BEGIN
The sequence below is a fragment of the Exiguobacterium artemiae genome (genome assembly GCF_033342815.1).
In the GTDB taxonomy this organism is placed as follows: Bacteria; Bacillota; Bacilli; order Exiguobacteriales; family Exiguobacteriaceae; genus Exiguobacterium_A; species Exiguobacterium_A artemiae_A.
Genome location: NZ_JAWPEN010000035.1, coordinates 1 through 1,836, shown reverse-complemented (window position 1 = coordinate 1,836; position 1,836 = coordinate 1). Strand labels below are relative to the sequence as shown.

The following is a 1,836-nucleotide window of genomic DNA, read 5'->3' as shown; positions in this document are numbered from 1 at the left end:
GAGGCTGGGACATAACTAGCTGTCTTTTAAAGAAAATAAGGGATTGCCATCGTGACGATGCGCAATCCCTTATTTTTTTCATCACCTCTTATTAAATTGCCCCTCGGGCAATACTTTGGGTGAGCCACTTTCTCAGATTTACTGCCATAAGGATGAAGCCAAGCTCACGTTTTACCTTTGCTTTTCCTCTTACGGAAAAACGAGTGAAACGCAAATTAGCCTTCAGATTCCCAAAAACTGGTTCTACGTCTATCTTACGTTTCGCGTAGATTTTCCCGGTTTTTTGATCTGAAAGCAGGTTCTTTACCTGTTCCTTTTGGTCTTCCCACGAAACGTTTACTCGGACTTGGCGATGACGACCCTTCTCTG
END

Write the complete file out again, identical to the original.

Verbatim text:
The sequence below is a fragment of the Exiguobacterium artemiae genome (genome assembly GCF_033342815.1).
In the GTDB taxonomy this organism is placed as follows: Bacteria; Bacillota; Bacilli; order Exiguobacteriales; family Exiguobacteriaceae; genus Exiguobacterium_A; species Exiguobacterium_A artemiae_A.
Genome location: NZ_JAWPEN010000035.1, coordinates 1 through 1,836, shown reverse-complemented (window position 1 = coordinate 1,836; position 1,836 = coordinate 1). Strand labels below are relative to the sequence as shown.

The following is a 1,836-nucleotide window of genomic DNA, read 5'->3' as shown; positions in this document are numbered from 1 at the left end:
GAGGCTGGGACATAACTAGCTGTCTTTTAAAGAAAATAAGGGATTGCCATCGTGACGATGCGCAATCCCTTATTTTTTTCATCACCTCTTATTAAATTGCCCCTCGGGCAATACTTTGGGTGAGCCACTTTCTCAGATTTACTGCCATAAGGATGAAGCCAAGCTCACGTTTTACCTTTGCTTTTCCTCTTACGGAAAAACGAGTGAAACGCAAATTAGCCTTCAGATTCCCAAAAACTGGTTCTACGTCTATCTTACGTTTCGCGTAGATTTTCCCGGTTTTTTGATCTGAAAGCAGGTTCTTTACCTGTTCCTTTTGGTCTTCCCACGAAACGTTTACTCGGACTTGGCGATGACGACCCTTCTCTG